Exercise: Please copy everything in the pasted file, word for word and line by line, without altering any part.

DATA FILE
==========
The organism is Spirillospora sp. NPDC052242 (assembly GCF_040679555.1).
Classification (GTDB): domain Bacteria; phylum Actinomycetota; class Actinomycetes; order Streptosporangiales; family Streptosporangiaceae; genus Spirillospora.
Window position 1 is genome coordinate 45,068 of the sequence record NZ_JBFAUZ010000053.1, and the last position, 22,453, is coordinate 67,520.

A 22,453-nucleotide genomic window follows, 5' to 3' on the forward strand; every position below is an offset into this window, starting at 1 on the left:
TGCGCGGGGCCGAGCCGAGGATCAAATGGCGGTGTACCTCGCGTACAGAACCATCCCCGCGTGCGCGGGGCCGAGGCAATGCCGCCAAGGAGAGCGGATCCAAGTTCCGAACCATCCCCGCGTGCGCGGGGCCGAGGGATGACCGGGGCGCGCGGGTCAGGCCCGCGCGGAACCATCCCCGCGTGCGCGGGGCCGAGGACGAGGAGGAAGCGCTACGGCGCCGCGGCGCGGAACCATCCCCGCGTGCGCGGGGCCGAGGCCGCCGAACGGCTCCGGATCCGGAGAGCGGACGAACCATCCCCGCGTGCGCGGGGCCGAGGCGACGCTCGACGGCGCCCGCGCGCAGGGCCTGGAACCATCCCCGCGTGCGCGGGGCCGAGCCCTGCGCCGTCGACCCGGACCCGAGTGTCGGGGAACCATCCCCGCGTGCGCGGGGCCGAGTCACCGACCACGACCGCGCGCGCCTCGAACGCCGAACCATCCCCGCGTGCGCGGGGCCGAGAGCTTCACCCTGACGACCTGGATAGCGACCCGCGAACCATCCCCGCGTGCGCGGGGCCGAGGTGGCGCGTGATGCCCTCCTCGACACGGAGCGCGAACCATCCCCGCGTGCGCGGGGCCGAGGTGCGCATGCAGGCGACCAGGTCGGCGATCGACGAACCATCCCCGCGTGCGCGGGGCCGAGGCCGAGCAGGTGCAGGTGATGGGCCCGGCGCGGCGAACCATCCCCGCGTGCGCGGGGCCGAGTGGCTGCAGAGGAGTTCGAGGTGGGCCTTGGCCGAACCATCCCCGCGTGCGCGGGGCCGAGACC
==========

The organism is Spirillospora sp. NPDC052242 (assembly GCF_040679555.1).
Classification (GTDB): domain Bacteria; phylum Actinomycetota; class Actinomycetes; order Streptosporangiales; family Streptosporangiaceae; genus Spirillospora.
Window position 1 is genome coordinate 45,068 of the sequence record NZ_JBFAUZ010000053.1, and the last position, 22,453, is coordinate 67,520.

A 22,453-nucleotide genomic window follows, 5' to 3' on the forward strand; every position below is an offset into this window, starting at 1 on the left:
TGCGCGGGGCCGAGCCGAGGATCAAATGGCGGTGTACCTCGCGTACAGAACCATCCCCGCGTGCGCGGGGCCGAGGCAATGCCGCCAAGGAGAGCGGATCCAAGTTCCGAACCATCCCCGCGTGCGCGGGGCCGAGGGATGACCGGGGCGCGCGGGTCAGGCCCGCGCGGAACCATCCCCGCGTGCGCGGGGCCGAGGACGAGGAGGAAGCGCTACGGCGCCGCGGCGCGGAACCATCCCCGCGTGCGCGGGGCCGAGGCCGCCGAACGGCTCCGGATCCGGAGAGCGGACGAACCATCCCCGCGTGCGCGGGGCCGAGGCGACGCTCGACGGCGCCCGCGCGCAGGGCCTGGAACCATCCCCGCGTGCGCGGGGCCGAGCCCTGCGCCGTCGACCCGGACCCGAGTGTCGGGGAACCATCCCCGCGTGCGCGGGGCCGAGTCACCGACCACGACCGCGCGCGCCTCGAACGCCGAACCATCCCCGCGTGCGCGGGGCCGAGAGCTTCACCCTGACGACCTGGATAGCGACCCGCGAACCATCCCCGCGTGCGCGGGGCCGAGGTGGCGCGTGATGCCCTCCTCGACACGGAGCGCGAACCATCCCCGCGTGCGCGGGGCCGAGGTGCGCATGCAGGCGACCAGGTCGGCGATCGACGAACCATCCCCGCGTGCGCGGGGCCGAGGCCGAGCAGGTGCAGGTGATGGGCCCGGCGCGGCGAACCATCCCCGCGTGCGCGGGGCCGAGTGGCTGCAGAGGAGTTCGAGGTGGGCCTTGGCCGAACCATCCCCGCGTGCGCGGGGCCGAGACC